Children born to HIV-positive women who take efavirenz
(Sustiva or Stocrin, also a component of Atripla)
during pregnancy are at greater risk of developing neurological disorders, some
of which may not be diagnosed until years after birth, according to a
late-breaker presentation at IDWeek 2018 last week in San Francisco.

The
researchers saw only a non-significant suggestion of an association between
neurological problems and exposure to dolutegravir (Tivicay, also in Triumeq
and Juluca), and none of the four
affected children had neural tube defects, which were a subject of concern earlier
this year.

Antiretroviral therapy (ART) has dramatically lowered the risk of
mother-to-child HIV transmission worldwide. But the long-term effects in
children who were exposed to these drugs during gestation—most of whom do not
become HIV-infected themselves­—remain to be determined. Most previous studies
have focused on congenital abnormalities and other adverse birth outcomes, not
problems that may develop later on.

In May, regulatory agencies in the United States and the
European Union warned
that women with
HIV who could potentially become pregnant should not use dolutegravir, after
researchers reported a higher — though still very low — risk of neural tube defects, such as spina bifida, in infants born to women in Botswana who were
taking this drug at the time of conception.

At the
International AIDS Conference in July, the World Health Organization (WHO)
issued new treatment guidelines recommending dolutegravir-based ART
as the preferred first-line treatment option for adults, adolescents and
children, including women with access to reliable contraception. Women from
Africa made it clear that they did not want their access to this effective and
well-tolerated medication to be limited because of only four cases of
neurological birth defects.

At
IDWeek, Claudia Crowell of the University of Washington and Seattle Children’s
Hospital presented findings from an analysis of 3,747 HIV-negative children
born to HIV-positive women in SMARTT (Surveillance Monitoring for ART
Toxicities), an observational cohort study conducted by the Pediatric HIV
Cohort Study network, which includes 20 sites in the United States, between
2005 and 2017.

About 70%
of the children were black, 26% were white and 31% were Hispanic. Most were
enrolled at birth and they were followed for the first two years after birth or
study entry.

Exposure
to protease inhibitors was most common (70%), followed by non-nucleoside
reverse transcriptase inhibitors (19%, including 4.5% exposed to efavirenz) and
the newer integrase inhibitors (11%, including 2.6% exposed to dolutegravir). Most
of the mothers (87%) had viral suppression (1000 copies/ml) and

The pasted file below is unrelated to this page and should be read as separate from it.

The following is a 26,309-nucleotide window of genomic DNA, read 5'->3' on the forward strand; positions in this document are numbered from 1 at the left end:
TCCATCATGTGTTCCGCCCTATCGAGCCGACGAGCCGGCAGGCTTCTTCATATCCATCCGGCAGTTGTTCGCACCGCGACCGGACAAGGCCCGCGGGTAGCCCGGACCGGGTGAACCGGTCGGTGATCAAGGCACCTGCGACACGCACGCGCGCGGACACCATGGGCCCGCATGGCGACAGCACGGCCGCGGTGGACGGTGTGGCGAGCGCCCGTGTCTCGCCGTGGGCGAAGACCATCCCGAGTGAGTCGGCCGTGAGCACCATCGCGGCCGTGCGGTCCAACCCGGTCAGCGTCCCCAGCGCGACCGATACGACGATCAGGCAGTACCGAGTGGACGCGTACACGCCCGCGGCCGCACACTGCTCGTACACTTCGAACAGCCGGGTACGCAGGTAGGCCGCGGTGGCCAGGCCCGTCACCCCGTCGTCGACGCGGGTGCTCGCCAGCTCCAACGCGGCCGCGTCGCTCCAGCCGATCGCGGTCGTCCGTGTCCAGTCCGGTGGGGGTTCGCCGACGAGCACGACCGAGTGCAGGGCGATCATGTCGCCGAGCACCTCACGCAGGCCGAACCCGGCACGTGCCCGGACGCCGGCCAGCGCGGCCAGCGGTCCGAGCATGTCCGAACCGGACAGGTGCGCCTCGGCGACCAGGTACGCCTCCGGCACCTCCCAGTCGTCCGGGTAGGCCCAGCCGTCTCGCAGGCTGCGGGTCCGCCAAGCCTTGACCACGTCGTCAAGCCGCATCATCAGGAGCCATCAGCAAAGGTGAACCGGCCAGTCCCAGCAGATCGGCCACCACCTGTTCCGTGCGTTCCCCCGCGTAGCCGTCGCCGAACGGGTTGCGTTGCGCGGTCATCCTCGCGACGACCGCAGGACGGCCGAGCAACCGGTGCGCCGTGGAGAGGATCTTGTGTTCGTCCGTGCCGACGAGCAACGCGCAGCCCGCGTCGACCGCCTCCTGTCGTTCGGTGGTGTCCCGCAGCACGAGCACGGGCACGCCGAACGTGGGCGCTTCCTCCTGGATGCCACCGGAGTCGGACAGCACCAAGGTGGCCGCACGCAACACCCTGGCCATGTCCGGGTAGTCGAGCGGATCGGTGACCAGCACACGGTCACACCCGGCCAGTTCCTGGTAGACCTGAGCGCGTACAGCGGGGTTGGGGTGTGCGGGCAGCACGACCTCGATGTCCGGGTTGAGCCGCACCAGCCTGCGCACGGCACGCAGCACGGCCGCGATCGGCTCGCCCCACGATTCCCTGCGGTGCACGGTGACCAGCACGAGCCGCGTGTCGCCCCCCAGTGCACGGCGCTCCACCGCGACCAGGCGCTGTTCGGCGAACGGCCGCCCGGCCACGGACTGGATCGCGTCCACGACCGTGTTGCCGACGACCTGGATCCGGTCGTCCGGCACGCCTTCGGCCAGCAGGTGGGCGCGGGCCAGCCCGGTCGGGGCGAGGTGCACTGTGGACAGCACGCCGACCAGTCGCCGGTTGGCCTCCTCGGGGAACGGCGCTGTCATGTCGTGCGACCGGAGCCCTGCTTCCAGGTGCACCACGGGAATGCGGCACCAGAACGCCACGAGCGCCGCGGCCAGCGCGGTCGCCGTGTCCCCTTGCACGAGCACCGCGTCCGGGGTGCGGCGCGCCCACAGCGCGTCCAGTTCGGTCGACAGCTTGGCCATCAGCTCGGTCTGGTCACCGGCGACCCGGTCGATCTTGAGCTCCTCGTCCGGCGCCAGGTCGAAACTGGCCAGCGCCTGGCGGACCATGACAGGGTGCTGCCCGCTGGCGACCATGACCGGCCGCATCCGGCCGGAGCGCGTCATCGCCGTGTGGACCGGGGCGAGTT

well-preserved immune function at the time of delivery. Tobacco, alcohol and
illicit drug use were reported by 17%, 8% and 9%, respectively.

The
researchers used tracking forms and head circumference measurements to identify
suspected cases of neurological disorders, which were reviewed by experts who did
not know whether the child had been exposed to antiretrovirals.

Out of
the 3,7474 evaluable children, 237 were diagnosed with 287 neurological
conditions, a prevalence rate of 6.3%. The children were two years old, on
average, when neurological problems were confirmed. Half of the conditions were
diagnosed after age two, demonstrating the importance of longer-term follow up.

Microcephaly,
or small head size, accounted for a quarter of the disorders, followed by
febrile seizures (18%), eye abnormalities (17%), non-febrile seizures or
epilepsy (13%), and various uncommon conditions occurring in 5% or less.

Overall,
the strongest risk factor for neurological abnormalities was tobacco use,
especially during the first trimester, which nearly doubled the risk of neurological
problems. Use of alcohol or illicit drugs were no longer significant after
adjusting for tobacco use.

Among the
children with neurological disorders, 16 had been exposed to efavirenz. The
prevalence in this subgroup was 9.6%, compared with 6.2% for those not exposed
to the drug, indicating a 60% higher risk. The overall association did not
quite reach statistical significance, but it did so in various sensitivity
analyses adjusting for factors such as duration of follow-up and presence of
congenital anomalies. Previous studies have not seen a link between efavirenz
use and adverse outcomes at birth, but did not look at longer-term
developments.

The study
also saw a “suggestion of an association” with dolutegravir, but this
was not statistically significant. Only 94 children were exposed to this newer drug,
of whom four were diagnosed with neurological problems — none of which were neural
tube defects of the type seen in the Botswana study.

“We need larger cohorts, with more children
exposed to newer agents, and we need to continue to follow them to find out the
long-term clinical implications,” Crowell said at an IDWeek press
briefing. “We still haven’t determined the best antiretroviral regimen in
pregnancy.”